Sports bettors and sportsbooks are counting down the days until football season arrives. The NFL preseason is pegged to start in early August and the college football schedule at the end of that month, before giving way to action-packed pigskin weekends.
While football is welcomed back with roaring applause, it doesn’t come without its pitfalls for bookies – big or small. And once NBA, NHL, and college hoops start up, pay-per-head agents will quickly find out that not all markets are created equal – in terms of return on handle.
Here are some particularly tricky markets to book and why using a quality PPH team like the one at TheBestPerHead.com can make all the difference to your bottom line:
These exhibition games can really be a guessing game for both bookies and football bettors. Coaching plans, player motivation, and betting patterns are all tough to lock down during the preseason slate. One week, a coordinator could be rolling out a new offense and testing his bench, the next week the starters could play into the third quarter. Uncertainty is no friend to the bookmaker, which is why the linemakers and risk management team at TheBestPerHead.com always protect you from those surprises.
First up, we keep your limits in check for preseason action. Some players may complain that they can’t get down their usual limit on a preseason game, but we suggest trimming those limits during the exhibition slate and opening up limits to clients you feel are warranted. Also, our oddsmakers are carefully scouring media report, social feeds, and historic trends to set the proper number for NFL preseason contests. After that, our risk management squad takes over, monitoring not only your personal betting action but also betting in the biggest markets on the globe. If sharp players start pushing around the numbers in Las Vegas, we quickly adjust your line to combat that action before liability can even show up.
Small conference college football
The Power 5 gets the lion’s share of the attention in college football: from a media and betting standpoint. And because of that one-sided draw, small leagues such as the MAC or Sun Belt slide under the radar. Come November, when you have everything under the sun on the betting board, the lines for these small conference college football games can be less defined than those for big-conference clashes, so sharp players look to attack those weakness upon post.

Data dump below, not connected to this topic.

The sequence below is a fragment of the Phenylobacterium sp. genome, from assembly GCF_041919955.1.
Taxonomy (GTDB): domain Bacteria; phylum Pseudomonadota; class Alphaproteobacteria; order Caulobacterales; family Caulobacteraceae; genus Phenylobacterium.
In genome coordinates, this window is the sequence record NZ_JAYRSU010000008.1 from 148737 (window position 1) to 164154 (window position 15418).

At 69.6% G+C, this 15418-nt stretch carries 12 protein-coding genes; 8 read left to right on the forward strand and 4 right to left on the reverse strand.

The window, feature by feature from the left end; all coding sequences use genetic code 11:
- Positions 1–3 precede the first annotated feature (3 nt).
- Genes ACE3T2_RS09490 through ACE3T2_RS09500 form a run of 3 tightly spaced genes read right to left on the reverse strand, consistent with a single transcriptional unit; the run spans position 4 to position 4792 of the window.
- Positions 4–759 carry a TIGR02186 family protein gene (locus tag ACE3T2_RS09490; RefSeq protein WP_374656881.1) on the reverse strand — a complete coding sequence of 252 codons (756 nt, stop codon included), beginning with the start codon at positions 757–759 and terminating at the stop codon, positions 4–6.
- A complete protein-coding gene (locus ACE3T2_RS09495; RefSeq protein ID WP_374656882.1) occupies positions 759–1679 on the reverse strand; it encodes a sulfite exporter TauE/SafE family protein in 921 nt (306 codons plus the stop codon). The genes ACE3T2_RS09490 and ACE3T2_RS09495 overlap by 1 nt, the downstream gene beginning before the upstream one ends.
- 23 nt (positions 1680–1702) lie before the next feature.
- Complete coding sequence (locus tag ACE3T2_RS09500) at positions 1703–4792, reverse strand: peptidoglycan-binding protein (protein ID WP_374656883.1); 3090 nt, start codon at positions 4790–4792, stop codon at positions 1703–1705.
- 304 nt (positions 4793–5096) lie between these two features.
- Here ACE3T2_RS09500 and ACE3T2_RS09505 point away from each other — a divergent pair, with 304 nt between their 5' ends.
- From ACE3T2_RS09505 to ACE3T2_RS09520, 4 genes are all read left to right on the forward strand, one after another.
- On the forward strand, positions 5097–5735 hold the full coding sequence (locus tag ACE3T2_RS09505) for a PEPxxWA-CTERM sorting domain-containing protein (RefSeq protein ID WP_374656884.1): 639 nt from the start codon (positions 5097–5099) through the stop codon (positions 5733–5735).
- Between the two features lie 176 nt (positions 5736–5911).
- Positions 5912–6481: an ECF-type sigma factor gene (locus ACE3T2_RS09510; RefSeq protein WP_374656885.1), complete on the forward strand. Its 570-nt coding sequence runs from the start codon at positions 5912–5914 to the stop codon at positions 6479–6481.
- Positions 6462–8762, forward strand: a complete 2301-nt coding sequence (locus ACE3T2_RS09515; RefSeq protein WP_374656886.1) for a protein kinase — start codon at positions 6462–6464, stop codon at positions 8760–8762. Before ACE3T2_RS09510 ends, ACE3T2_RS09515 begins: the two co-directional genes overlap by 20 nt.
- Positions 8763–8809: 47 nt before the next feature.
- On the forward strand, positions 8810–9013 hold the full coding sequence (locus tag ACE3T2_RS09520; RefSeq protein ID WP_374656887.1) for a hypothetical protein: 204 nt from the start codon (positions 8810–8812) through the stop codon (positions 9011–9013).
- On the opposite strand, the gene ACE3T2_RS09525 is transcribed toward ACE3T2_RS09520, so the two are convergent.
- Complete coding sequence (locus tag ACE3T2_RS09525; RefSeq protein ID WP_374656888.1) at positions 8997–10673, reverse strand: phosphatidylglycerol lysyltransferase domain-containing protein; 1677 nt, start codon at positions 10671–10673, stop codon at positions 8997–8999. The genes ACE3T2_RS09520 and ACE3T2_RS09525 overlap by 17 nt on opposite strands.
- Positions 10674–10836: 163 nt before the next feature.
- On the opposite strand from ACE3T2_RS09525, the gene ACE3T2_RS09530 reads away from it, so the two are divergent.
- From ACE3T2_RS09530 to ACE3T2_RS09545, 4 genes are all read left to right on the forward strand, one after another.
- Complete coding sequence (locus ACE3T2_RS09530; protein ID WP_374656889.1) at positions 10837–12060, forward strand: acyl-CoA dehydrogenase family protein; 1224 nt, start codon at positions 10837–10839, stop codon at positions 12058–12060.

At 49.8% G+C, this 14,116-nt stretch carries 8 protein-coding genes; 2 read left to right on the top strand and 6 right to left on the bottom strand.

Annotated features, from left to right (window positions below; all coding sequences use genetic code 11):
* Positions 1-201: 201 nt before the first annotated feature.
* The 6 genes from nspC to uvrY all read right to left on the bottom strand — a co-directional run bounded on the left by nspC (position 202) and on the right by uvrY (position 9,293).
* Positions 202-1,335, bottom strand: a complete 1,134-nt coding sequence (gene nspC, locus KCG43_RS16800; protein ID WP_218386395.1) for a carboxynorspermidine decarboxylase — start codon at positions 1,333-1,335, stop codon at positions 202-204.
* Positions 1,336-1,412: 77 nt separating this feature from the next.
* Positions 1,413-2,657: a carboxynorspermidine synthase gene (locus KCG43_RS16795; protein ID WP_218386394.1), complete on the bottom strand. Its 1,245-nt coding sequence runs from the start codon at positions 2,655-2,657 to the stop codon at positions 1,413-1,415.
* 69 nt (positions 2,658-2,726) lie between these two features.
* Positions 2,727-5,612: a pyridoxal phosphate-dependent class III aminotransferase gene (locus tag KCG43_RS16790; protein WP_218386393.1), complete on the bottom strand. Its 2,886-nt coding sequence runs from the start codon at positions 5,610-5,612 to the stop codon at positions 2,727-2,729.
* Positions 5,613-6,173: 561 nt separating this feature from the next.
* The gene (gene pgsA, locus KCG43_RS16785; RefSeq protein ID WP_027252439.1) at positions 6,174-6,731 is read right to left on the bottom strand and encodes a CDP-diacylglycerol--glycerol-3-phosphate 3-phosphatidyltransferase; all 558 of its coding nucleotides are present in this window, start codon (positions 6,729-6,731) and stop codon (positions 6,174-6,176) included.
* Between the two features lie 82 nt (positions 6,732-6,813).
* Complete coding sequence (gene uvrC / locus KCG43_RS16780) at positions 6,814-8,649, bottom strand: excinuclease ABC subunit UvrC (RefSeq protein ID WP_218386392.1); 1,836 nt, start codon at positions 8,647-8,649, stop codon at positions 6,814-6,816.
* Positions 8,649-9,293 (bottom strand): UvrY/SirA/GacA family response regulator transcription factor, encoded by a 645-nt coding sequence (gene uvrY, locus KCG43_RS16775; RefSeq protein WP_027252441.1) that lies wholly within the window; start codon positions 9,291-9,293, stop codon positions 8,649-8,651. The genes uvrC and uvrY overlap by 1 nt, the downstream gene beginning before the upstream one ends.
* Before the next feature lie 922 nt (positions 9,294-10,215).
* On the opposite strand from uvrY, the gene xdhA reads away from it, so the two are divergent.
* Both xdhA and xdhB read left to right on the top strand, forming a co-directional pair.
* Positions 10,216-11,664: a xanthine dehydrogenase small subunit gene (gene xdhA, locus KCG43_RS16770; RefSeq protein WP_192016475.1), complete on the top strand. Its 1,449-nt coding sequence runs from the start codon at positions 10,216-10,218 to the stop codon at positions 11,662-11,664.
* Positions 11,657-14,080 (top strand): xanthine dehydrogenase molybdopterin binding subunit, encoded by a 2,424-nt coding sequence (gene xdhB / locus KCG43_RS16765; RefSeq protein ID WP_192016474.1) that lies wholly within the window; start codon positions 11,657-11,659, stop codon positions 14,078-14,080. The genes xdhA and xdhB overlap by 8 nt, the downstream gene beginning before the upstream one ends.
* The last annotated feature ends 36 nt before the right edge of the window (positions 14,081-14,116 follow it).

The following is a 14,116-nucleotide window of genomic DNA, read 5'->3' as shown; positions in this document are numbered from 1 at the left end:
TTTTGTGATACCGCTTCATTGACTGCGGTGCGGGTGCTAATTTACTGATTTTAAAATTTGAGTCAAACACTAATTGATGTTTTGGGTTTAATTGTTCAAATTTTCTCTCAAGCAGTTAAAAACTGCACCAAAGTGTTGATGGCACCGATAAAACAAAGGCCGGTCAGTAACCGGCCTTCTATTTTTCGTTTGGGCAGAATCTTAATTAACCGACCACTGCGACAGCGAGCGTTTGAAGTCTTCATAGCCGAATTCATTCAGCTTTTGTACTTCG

TheBestPerHead.com is well aware of the NCAA leagues popular among the wiseguys and often keep close tabs on the sharp opinion week in and week out, working those trends into their opening numbers for the next stretch of games. Much like NFL preseason games, these adjustments are made fast and based on industry-wide patterns. Some pay-per-head providers shy away from that action, either trimming limits on small conference games or taking them off the board completely. We prefer to offer those games to a client base that demands them and take extra care to make sure you’re protected: you shouldn’t take your biggest losses on the smallest games.
College basketball totals
College basketball is a funny sport for recreational bettors. NCAA hoops are pretty much ignored by the betting public until the NCAA tournament tips off in mid-March. But before that, college basketball is a market dominated by smart gamblers and players in-the-know. The money that does show up on non-conference games in December is sharp money 99 percent of the time – even more so when it comes to college basketball totals.
Oddsmakers generate spreads for pretty much every college hoops matchup on the schedule nowadays, and some Saturday’s that means more than 150 different contests to consider. Once the spreads are formed, the Over/Under totals slowly creep out but these markets are tough to define – especially early on in the season, when players and coaches are still tinkering with their teams. TheBestPerHead.com prides itself on having the tightest odds in the PPH industry and our oddsmaking team has linesmakers dedicate to just college hoops – whether that’s in December or in the madness of March.